Skip to primary navigation Skip to content Skip to footer
Back to Blog

Must-Visit Museums in New Orleans

Classic Colonial Buildings Stand out behind a Lamppost on the Corner of Decatur and St. Philip in the French Quarter of New Orleans, Louisiana, USA

Whether you’re a regular museum-goer or you’re just looking for something to do on a rainy day, New Orleans’ many museums won’t disappoint. And we’re not just talking about art. New Orleans is home to a variety of fascinating collections, from surgical artifacts at the Pharmacy Museum to slave narratives at historic plantation homes. Of course, if it’s art you’re after, the NOMA has you covered. We mean it when we say there’s a NOLA museum for everyone…there’s even a Museum of Death! Find your favorite below.

The National WWII Museum

National WWII museum in New Orleans was funded in 2000

The top-rated tourist destination in New Orleans (and #2 in the country), the National WWII Museum is a must-visit attraction that draws visitors from all over the world. Millions of people have toured its halls since it opened in 2000. Poignant exhibits covering the industrial efforts on U.S. soil as well as first-person oral accounts from the front lines illustrate the lasting legacy of the “war that changed the world.” History lovers will surely appreciate the chance to immerse themselves in these emotional stories of the war.

The museum features cinematic experiences, the Union Pacific Train Station, vintage aircraft and tanks, boats, and other relics of WWII. Learn about the Brown Shipbuilding company and their massive wartime construction efforts, or discover the cultural differences and logistical challenges that the American military faced in Asia and the Pacific. With exhibits on Normandy, Berlin, and the U.S. Merchant Marine, the National WWII Museum offers enough fascinating artifacts and narratives to keep you occupied all day.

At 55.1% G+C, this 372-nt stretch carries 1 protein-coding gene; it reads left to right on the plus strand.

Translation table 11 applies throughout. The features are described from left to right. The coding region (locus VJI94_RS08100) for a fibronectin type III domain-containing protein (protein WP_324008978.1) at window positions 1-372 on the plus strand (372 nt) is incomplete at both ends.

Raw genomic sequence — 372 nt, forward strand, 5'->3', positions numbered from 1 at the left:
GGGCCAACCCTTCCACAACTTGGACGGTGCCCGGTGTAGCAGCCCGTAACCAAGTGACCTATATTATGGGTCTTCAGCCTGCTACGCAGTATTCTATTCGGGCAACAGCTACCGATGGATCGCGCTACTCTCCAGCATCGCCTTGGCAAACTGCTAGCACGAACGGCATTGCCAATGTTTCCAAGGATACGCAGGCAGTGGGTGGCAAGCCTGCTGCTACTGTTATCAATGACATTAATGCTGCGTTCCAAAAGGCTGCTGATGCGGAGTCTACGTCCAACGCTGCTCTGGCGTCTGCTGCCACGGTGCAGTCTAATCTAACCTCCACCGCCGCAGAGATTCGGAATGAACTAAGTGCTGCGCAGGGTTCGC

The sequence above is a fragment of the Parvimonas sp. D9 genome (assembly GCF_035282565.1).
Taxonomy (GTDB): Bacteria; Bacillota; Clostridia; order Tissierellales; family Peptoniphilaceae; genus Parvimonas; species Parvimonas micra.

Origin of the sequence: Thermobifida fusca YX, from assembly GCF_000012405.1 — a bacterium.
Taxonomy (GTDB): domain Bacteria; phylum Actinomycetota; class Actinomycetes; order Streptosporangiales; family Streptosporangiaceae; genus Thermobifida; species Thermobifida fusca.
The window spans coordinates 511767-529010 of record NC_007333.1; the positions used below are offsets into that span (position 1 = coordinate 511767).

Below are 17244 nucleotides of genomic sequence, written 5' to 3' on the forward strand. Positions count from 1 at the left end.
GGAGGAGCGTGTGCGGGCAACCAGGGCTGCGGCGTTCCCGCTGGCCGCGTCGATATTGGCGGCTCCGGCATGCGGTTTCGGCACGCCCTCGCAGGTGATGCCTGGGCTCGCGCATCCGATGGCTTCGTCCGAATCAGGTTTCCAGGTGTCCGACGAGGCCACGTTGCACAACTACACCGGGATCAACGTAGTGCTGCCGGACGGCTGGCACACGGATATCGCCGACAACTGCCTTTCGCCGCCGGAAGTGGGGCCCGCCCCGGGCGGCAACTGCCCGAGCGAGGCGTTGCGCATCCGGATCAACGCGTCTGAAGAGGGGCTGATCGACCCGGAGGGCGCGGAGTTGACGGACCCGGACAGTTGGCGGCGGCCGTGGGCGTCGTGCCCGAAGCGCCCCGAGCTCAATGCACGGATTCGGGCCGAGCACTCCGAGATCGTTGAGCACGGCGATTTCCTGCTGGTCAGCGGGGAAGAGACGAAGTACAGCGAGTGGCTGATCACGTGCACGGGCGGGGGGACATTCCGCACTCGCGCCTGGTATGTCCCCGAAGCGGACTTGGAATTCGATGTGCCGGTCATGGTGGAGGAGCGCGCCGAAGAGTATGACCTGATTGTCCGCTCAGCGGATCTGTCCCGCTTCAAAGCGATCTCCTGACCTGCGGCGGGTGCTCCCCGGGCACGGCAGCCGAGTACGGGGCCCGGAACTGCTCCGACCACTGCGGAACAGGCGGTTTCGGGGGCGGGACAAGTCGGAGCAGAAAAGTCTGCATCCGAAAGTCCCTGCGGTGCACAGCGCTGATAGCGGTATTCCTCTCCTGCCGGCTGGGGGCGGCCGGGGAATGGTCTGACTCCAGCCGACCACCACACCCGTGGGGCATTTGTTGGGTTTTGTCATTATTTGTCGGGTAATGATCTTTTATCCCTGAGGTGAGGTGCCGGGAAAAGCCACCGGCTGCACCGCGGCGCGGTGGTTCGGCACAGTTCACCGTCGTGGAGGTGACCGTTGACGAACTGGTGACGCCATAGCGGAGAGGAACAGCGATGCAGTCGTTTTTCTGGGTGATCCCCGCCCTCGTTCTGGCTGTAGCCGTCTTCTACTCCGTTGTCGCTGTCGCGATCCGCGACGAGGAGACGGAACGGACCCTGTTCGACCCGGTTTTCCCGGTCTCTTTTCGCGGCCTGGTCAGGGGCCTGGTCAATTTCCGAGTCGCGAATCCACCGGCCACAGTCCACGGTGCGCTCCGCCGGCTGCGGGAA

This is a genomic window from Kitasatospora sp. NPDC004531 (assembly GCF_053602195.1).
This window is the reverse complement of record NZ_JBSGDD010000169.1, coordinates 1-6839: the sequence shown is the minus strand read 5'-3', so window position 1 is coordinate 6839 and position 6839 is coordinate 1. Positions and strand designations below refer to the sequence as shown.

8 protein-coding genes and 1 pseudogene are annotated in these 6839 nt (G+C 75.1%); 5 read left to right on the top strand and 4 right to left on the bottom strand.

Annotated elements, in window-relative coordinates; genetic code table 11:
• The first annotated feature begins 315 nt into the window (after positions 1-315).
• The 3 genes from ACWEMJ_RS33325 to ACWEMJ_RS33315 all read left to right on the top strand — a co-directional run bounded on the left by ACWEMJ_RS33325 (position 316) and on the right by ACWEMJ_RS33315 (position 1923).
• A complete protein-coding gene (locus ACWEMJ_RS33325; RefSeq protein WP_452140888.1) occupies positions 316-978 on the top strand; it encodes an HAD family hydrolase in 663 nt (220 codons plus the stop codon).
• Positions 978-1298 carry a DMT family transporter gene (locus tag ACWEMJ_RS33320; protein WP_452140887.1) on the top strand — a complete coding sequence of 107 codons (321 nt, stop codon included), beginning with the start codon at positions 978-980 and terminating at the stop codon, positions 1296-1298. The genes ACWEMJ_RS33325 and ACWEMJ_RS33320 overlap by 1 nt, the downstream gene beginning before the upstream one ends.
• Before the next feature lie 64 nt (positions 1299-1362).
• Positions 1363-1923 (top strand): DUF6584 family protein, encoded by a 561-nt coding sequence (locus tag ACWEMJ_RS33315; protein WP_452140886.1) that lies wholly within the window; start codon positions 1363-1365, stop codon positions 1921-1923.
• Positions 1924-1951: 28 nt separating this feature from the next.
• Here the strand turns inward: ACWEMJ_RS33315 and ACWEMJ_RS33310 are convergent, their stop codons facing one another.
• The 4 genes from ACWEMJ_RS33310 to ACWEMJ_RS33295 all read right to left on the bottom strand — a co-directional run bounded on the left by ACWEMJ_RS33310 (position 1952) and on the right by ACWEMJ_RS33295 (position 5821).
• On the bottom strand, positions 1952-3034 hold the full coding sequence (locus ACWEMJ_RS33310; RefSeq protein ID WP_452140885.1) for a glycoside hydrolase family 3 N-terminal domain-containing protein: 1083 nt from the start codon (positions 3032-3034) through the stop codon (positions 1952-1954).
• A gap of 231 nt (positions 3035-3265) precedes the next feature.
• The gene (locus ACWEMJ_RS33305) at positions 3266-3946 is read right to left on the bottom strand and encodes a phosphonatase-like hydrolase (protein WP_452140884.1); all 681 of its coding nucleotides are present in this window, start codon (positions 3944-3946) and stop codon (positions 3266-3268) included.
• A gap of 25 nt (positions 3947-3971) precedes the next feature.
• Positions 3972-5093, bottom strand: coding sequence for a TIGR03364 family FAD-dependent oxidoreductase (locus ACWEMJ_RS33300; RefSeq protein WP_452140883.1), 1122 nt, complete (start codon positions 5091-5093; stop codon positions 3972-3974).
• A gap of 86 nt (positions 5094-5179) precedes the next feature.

New Orleans Museum of Art

Bike riding around New Orleans City Park

Dating all the way back to 1911, the New Orleans Museum of Art (NOMA), inspires and engages various cultures through its exhibits. When it first opened its doors, it only had nine pieces of art – today, over 40,000 artworks line the halls. Exhibits include African, Japanese, French, and American art ranging from photography to glass work and paintings. Since the museum is always acquiring new pieces, every visit is a unique experience. You may get to see a stone monolith from Nigeria or examples of contemporary photography.

The experience isn’t contained within the walls of the museum. One of NOMA’s most popular attractions is the Sydney and Walda Besthoff Sculpture Garden, 11 acres of over 90 works in a picturesque setting with pines, magnolias, live oaks, and lagoons. Situated in City Park in the Mid-City neighborhood, NOMA and its sculpture garden are considered one of the most impressive art collections in the South.

New Orleans Pharmacy Museum

If fine art isn’t really your thing, try a visit to the New Orleans Pharmacy Museum. Located in the French Quarter in an 1823 Creole townhouse on Chartres Street, the museum is a treasure trove of pharmaceutical artifacts like hand-blown apothecary bottles, prosthetic devices, and old surgical instruments.